Why ask a question to which you
already know the answer?

Because you had never been able
or willing to show me left-handed knitting.

The few centimetres my mother
had added during the week stood out:

too smooth and regular, too clean,
easily done in her click-clack rhythm.

I watched you unpick it, leaving
me sitting with a pile of curly wool.

Hacker – a poem

Keith Lander

 

It’s a great pleasure to introduce this month’s poet Keith Lander. We first met early autumn 2004 in the Village Hall, Manchester where the poet Linda Chase was running a weekly poetry course, on behalf of the Poetry School. The Poetry School is the UK’s largest provider of poetry education, offering a wide range of courses at all levels.

Keith Lander was born and grew up in Manchester. At school he studied sciences and went on to gain a B.Sc. in mathematics from the University of Wales, Bangor. This led him into the IT industry where he worked as a software engineer and for several years was a consultant for Siemens in Munich.

He has had poems published in a number of anthologies and magazines including The North, Envoi and Obsessed with Pipework and has been long listed three times for the National Poetry Competition. He has an M.A. in Creative Writing from Manchester Metropolitan University.

The three poems feature the mysterious “Milo” character. You can find all three in the pamphlet Pandemonium, published by Yaffle Press in 2019. For more information about Keith Lander go to his writing website.

 

Hacker

This morning Wu Mian of Guangzhou province,
Zen hacker extraordinaire, Milo’s big buddy,
will smash through Mr C’s firewall
using a password provided by Milo.

He’ll be sitting alone in his garden
surrounded by clematis and acacia blossom
listening to the music of the fountain
while reading Lu Chi’s Wen Fu.

A trojan horse will appear out of cyberspace
and release its hidden hoard of phisher men
who’ll slide into the fountain,
hack their way into his heart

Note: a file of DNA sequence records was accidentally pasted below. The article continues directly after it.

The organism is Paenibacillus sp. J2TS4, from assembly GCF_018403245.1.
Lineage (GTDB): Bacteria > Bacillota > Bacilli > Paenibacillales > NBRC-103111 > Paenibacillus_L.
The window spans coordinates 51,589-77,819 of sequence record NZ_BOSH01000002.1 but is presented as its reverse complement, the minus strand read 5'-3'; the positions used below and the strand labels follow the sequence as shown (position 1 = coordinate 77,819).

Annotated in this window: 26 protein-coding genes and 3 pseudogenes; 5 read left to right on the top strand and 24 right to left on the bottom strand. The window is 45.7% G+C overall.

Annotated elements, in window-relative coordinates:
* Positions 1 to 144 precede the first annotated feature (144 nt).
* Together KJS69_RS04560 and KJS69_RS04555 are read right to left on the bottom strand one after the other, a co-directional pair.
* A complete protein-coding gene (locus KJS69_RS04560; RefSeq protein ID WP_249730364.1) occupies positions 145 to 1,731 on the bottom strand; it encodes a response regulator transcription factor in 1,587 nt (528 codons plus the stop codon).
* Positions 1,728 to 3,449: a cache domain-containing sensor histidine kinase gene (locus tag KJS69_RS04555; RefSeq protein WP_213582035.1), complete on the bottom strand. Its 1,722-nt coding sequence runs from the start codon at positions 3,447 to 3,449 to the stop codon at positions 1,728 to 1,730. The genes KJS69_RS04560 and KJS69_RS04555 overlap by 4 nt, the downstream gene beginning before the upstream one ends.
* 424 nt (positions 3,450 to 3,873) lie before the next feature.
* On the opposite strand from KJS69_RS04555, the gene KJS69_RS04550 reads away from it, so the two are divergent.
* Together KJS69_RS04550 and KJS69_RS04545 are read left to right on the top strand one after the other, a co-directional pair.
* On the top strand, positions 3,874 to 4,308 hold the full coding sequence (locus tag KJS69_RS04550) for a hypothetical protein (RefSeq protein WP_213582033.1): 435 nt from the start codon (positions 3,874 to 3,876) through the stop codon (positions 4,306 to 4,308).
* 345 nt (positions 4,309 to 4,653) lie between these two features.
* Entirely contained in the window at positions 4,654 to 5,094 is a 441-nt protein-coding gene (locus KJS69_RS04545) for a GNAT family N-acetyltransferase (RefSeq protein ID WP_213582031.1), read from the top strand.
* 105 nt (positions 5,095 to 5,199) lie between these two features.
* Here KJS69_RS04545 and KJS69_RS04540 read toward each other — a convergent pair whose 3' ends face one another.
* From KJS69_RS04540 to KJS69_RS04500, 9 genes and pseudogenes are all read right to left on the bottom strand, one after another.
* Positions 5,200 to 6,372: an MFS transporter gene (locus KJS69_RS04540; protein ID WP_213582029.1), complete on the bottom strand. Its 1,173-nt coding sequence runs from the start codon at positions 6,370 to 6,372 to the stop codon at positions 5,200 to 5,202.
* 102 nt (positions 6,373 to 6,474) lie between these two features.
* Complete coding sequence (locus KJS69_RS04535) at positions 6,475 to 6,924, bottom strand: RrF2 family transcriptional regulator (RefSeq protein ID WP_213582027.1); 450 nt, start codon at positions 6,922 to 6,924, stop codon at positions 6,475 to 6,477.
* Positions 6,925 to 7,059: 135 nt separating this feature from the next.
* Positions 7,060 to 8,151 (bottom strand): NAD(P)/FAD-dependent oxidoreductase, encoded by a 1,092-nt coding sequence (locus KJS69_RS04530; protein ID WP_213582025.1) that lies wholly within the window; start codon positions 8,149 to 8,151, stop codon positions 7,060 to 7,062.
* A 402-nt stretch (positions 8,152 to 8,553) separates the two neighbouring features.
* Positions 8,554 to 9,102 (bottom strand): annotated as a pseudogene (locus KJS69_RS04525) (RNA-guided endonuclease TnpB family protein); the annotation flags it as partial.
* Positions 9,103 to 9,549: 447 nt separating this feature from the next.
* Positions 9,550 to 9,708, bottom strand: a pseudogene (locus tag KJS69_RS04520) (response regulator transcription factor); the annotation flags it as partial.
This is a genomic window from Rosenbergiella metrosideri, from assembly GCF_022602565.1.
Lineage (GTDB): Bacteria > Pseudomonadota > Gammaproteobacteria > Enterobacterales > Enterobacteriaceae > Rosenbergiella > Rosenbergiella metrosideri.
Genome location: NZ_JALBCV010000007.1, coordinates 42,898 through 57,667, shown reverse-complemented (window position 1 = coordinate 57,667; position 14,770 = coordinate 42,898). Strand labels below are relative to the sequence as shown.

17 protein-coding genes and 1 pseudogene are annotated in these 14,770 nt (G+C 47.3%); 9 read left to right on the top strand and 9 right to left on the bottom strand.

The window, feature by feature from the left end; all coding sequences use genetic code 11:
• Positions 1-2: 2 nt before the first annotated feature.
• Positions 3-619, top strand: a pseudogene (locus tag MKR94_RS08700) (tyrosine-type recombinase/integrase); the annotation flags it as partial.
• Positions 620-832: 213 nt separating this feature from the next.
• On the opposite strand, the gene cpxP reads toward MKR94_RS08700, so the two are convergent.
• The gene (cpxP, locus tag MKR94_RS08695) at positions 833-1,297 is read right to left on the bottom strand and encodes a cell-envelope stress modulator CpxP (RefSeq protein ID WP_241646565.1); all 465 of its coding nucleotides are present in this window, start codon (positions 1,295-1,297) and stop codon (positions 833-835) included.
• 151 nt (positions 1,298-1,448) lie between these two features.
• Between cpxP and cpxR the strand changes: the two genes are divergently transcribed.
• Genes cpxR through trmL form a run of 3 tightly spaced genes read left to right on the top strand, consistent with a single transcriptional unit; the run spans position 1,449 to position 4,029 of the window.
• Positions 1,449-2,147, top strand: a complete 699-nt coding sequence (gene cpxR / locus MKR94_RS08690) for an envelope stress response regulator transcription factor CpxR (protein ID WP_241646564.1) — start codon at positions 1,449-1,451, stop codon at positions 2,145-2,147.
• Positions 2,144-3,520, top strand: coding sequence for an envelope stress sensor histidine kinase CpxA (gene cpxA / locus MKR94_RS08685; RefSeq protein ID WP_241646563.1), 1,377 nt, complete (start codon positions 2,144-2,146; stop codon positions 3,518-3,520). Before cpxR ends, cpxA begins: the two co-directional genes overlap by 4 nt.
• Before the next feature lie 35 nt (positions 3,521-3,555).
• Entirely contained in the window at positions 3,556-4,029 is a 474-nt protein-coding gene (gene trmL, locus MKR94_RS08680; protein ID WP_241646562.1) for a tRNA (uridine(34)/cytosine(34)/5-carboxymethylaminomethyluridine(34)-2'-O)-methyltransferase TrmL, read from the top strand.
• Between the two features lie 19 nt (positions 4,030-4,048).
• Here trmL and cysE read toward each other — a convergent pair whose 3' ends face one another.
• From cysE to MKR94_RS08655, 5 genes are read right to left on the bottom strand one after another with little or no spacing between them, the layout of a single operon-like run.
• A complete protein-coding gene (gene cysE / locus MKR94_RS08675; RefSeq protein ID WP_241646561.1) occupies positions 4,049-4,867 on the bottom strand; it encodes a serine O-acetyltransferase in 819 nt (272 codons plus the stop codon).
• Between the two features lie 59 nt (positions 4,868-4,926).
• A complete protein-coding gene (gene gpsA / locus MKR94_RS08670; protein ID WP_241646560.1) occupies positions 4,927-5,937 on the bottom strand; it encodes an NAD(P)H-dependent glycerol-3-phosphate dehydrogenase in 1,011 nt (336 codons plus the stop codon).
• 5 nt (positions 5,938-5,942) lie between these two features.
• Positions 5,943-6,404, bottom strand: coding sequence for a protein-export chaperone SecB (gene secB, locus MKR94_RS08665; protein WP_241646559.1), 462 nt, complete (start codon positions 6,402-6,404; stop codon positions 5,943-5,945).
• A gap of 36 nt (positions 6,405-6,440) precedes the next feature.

and steal his deepest secrets.

 

In theatre: Milo’s view

Milo tells me I won’t feel a thing.
He on the other hand will be awake
monitoring the situation.
He’s seen the videos on YouTube,
how they stop the heart, cool the body, pump
the blood through a machine. No way is he

going to get trapped in that infernal thing.
So he stays out of the arteries, surfs
from lymph node to lymph node, watches the surgeon
remove the right saphenous vein through a hole in my groin,
peeps gobsmacked as they graft it in place.
And how he cheers when they remove the valve,

the choked old squeaker. How sweet the bovine
replacement smells—green grass, fresh pastures.
He has to cling to a rib while they staple
the sternum back together, but then passes out
when they shock me back to this world.
Milo was right: I didn’t feel a thing.

 

Pandemonium-cover (002)
Retirement

After a shit life horse-trading with wankers
down back streets of shady deals
he sought nirvana
in a kingdom of ticky-tack and sushi
finding it here, in this place,
with its parity of peace.
The psychedelic visions of his gullible youth
have paled into shades of white.
At last he’s immune to most earthly hazards,
but at night, in his boxroom,
he’s started to have visions
of a black shadow—
Milo in his cave lurking just out of sight.

Birds on Paper (2)